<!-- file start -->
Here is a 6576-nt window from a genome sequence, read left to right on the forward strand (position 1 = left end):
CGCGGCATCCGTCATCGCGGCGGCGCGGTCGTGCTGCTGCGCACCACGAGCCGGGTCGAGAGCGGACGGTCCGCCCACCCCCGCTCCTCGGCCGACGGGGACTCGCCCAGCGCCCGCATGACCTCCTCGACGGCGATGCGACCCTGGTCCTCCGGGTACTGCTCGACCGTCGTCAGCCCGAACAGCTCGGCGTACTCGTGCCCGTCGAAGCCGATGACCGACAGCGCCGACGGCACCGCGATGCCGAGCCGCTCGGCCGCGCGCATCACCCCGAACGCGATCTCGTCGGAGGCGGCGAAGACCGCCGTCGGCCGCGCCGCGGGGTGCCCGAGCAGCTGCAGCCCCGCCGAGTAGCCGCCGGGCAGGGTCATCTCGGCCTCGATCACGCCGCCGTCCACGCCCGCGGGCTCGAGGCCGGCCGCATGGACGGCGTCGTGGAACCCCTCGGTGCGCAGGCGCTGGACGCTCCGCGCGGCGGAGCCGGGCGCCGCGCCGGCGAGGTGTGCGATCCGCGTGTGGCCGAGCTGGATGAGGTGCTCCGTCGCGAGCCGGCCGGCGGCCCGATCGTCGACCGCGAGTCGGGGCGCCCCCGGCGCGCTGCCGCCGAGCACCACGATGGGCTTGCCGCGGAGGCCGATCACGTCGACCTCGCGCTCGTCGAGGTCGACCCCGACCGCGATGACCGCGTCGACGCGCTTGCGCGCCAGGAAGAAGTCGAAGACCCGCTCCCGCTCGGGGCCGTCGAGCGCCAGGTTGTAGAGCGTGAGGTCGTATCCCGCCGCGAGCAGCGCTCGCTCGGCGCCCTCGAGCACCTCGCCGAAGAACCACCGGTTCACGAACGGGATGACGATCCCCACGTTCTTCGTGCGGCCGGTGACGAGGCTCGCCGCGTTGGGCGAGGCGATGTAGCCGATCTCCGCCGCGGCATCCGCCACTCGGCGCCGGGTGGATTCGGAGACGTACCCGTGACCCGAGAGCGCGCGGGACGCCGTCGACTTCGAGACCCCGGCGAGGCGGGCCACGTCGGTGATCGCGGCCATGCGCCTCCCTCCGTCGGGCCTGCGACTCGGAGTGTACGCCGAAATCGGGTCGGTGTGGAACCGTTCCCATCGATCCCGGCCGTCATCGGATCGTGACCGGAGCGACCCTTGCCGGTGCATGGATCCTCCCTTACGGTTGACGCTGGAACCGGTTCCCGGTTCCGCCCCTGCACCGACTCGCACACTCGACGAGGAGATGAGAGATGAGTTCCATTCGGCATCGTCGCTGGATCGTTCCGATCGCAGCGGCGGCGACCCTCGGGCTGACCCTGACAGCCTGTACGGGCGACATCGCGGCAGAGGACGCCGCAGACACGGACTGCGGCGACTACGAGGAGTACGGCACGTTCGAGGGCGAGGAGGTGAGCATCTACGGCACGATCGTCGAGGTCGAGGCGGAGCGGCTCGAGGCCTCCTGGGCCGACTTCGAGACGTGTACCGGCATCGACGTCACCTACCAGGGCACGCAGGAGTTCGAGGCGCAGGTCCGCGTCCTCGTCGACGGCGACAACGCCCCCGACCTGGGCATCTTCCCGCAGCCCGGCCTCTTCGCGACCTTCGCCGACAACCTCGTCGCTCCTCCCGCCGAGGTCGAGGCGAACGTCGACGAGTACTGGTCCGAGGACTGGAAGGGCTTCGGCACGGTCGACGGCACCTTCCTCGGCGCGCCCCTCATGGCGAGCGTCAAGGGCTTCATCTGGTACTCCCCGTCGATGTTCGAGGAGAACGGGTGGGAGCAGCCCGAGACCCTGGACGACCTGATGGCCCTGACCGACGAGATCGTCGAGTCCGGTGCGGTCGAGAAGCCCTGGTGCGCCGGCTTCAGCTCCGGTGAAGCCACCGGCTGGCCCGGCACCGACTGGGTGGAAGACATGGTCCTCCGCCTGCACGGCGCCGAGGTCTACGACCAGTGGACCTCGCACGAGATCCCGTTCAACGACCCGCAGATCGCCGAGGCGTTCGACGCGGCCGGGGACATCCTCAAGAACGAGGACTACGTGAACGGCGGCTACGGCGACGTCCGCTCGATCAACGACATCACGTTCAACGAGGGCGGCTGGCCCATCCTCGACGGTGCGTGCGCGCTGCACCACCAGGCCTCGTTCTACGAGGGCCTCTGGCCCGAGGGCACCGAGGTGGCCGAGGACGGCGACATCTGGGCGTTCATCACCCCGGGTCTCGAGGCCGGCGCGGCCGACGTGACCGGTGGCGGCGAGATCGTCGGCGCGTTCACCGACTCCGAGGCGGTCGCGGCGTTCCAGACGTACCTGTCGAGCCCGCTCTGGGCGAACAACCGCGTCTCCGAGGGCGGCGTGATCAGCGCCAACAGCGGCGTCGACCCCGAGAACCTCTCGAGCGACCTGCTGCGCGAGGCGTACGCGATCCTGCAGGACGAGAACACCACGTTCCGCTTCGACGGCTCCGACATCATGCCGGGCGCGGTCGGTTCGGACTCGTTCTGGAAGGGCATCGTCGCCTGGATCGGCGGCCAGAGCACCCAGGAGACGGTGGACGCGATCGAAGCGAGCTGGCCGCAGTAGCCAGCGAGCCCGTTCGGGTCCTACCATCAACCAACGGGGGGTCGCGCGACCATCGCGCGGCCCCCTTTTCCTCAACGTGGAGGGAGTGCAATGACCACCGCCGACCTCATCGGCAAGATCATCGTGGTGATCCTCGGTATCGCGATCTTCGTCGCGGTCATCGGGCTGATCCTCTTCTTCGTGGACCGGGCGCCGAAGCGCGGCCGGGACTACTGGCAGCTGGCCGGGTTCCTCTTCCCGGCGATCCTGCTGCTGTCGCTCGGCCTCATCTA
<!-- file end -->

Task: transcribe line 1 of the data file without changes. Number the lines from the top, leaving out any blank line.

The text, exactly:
Here is a 6576-nt window from a genome sequence, read left to right on the forward strand (position 1 = left end):